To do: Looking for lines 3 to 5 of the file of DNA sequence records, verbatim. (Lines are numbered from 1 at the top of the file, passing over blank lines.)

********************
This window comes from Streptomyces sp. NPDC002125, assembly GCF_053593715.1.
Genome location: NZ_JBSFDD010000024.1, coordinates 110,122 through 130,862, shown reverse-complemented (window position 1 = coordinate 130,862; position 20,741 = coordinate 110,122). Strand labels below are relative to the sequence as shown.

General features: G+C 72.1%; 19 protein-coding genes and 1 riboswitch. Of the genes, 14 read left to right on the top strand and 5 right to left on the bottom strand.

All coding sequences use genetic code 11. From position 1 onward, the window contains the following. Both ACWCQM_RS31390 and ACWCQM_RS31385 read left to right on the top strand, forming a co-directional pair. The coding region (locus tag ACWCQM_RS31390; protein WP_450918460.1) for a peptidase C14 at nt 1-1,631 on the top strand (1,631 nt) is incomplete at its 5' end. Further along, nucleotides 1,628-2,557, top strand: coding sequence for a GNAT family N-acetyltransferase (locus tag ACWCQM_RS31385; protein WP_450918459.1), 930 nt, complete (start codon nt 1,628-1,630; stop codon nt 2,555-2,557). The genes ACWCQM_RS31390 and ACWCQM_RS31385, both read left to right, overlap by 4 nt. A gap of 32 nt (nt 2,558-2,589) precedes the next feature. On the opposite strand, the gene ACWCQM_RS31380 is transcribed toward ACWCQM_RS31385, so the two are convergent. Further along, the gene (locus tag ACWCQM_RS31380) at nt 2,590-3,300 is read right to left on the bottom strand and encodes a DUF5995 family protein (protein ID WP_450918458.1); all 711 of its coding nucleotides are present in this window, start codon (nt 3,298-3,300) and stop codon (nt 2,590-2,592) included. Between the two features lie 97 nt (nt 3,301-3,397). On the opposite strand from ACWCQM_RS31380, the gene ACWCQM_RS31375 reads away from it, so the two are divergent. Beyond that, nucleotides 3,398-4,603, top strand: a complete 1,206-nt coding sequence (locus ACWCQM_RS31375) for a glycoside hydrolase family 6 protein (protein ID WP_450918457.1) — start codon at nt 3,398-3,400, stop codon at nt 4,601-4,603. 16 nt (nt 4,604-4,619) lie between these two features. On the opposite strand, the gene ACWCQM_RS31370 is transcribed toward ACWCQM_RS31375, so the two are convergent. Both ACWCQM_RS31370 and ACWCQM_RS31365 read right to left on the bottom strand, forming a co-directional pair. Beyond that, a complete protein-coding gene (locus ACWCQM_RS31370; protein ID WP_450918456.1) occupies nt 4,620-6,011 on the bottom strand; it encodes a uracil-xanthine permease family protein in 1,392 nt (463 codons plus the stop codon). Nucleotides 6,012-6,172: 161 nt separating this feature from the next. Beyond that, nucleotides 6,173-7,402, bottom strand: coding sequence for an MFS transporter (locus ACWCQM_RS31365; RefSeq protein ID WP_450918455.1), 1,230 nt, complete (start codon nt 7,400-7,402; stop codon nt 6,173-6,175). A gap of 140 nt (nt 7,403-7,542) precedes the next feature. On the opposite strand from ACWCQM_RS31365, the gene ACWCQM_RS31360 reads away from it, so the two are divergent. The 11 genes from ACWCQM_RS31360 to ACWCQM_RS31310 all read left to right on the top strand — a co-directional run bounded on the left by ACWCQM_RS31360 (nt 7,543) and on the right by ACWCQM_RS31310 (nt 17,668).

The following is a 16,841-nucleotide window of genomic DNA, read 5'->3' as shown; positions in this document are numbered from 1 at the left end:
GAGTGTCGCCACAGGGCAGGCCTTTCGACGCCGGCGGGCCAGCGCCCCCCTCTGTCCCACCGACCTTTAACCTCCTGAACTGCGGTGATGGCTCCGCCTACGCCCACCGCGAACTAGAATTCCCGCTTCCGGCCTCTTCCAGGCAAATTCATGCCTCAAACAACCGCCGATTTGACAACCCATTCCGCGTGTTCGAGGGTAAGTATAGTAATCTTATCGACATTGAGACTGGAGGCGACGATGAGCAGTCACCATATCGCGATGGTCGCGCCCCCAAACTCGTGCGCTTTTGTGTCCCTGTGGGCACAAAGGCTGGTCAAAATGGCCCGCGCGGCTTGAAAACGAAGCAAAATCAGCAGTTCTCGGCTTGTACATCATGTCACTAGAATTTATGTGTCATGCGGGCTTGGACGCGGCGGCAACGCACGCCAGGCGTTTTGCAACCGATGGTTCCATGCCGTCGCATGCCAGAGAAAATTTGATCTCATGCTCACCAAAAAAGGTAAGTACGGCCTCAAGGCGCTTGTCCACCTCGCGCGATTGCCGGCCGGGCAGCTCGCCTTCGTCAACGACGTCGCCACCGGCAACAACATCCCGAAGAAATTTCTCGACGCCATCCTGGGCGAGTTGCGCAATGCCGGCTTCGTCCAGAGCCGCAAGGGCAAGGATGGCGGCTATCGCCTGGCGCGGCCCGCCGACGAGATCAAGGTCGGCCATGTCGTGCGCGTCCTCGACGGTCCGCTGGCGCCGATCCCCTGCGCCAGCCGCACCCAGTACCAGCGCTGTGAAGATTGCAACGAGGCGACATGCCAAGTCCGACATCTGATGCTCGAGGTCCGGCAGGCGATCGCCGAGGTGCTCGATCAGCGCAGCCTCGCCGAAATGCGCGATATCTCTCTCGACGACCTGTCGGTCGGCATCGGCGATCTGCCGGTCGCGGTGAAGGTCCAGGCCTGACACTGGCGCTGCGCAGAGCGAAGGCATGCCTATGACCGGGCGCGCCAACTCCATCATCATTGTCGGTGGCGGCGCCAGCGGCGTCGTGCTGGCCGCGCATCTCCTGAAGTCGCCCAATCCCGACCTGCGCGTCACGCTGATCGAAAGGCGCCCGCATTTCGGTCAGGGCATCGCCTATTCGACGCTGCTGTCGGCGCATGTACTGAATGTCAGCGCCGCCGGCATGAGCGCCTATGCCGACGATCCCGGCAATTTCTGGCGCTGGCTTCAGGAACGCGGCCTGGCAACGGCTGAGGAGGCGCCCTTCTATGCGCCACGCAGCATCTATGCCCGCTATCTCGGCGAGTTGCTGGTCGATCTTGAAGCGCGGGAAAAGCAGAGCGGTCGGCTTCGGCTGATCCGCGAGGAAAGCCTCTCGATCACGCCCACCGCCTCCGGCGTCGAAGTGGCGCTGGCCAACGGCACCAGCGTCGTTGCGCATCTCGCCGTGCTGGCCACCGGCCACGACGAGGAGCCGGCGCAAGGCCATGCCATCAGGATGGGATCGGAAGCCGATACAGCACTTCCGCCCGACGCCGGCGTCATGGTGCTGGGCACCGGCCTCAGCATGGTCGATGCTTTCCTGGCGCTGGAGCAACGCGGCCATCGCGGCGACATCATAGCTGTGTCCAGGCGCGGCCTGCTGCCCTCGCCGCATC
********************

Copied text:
General features: G+C 72.1%; 19 protein-coding genes and 1 riboswitch. Of the genes, 14 read left to right on the top strand and 5 right to left on the bottom strand.

All coding sequences use genetic code 11. From position 1 onward, the window contains the following. Both ACWCQM_RS31390 and ACWCQM_RS31385 read left to right on the top strand, forming a co-directional pair. The coding region (locus tag ACWCQM_RS31390; protein WP_450918460.1) for a peptidase C14 at nt 1-1,631 on the top strand (1,631 nt) is incomplete at its 5' end. Further along, nucleotides 1,628-2,557, top strand: coding sequence for a GNAT family N-acetyltransferase (locus tag ACWCQM_RS31385; protein WP_450918459.1), 930 nt, complete (start codon nt 1,628-1,630; stop codon nt 2,555-2,557). The genes ACWCQM_RS31390 and ACWCQM_RS31385, both read left to right, overlap by 4 nt. A gap of 32 nt (nt 2,558-2,589) precedes the next feature. On the opposite strand, the gene ACWCQM_RS31380 is transcribed toward ACWCQM_RS31385, so the two are convergent. Further along, the gene (locus tag ACWCQM_RS31380) at nt 2,590-3,300 is read right to left on the bottom strand and encodes a DUF5995 family protein (protein ID WP_450918458.1); all 711 of its coding nucleotides are present in this window, start codon (nt 3,298-3,300) and stop codon (nt 2,590-2,592) included. Between the two features lie 97 nt (nt 3,301-3,397). On the opposite strand from ACWCQM_RS31380, the gene ACWCQM_RS31375 reads away from it, so the two are divergent. Beyond that, nucleotides 3,398-4,603, top strand: a complete 1,206-nt coding sequence (locus ACWCQM_RS31375) for a glycoside hydrolase family 6 protein (protein ID WP_450918457.1) — start codon at nt 3,398-3,400, stop codon at nt 4,601-4,603. 16 nt (nt 4,604-4,619) lie between these two features. On the opposite strand, the gene ACWCQM_RS31370 is transcribed toward ACWCQM_RS31375, so the two are convergent. Both ACWCQM_RS31370 and ACWCQM_RS31365 read right to left on the bottom strand, forming a co-directional pair. Beyond that, a complete protein-coding gene (locus ACWCQM_RS31370; protein ID WP_450918456.1) occupies nt 4,620-6,011 on the bottom strand; it encodes a uracil-xanthine permease family protein in 1,392 nt (463 codons plus the stop codon). Nucleotides 6,012-6,172: 161 nt separating this feature from the next. Beyond that, nucleotides 6,173-7,402, bottom strand: coding sequence for an MFS transporter (locus ACWCQM_RS31365; RefSeq protein ID WP_450918455.1), 1,230 nt, complete (start codon nt 7,400-7,402; stop codon nt 6,173-6,175). A gap of 140 nt (nt 7,403-7,542) precedes the next feature. On the opposite strand from ACWCQM_RS31365, the gene ACWCQM_RS31360 reads away from it, so the two are divergent. The 11 genes from ACWCQM_RS31360 to ACWCQM_RS31310 all read left to right on the top strand — a co-directional run bounded on the left by ACWCQM_RS31360 (nt 7,543) and on the right by ACWCQM_RS31310 (nt 17,668).

The following is a 16,841-nucleotide window of genomic DNA, read 5'->3' as shown; positions in this document are numbered from 1 at the left end: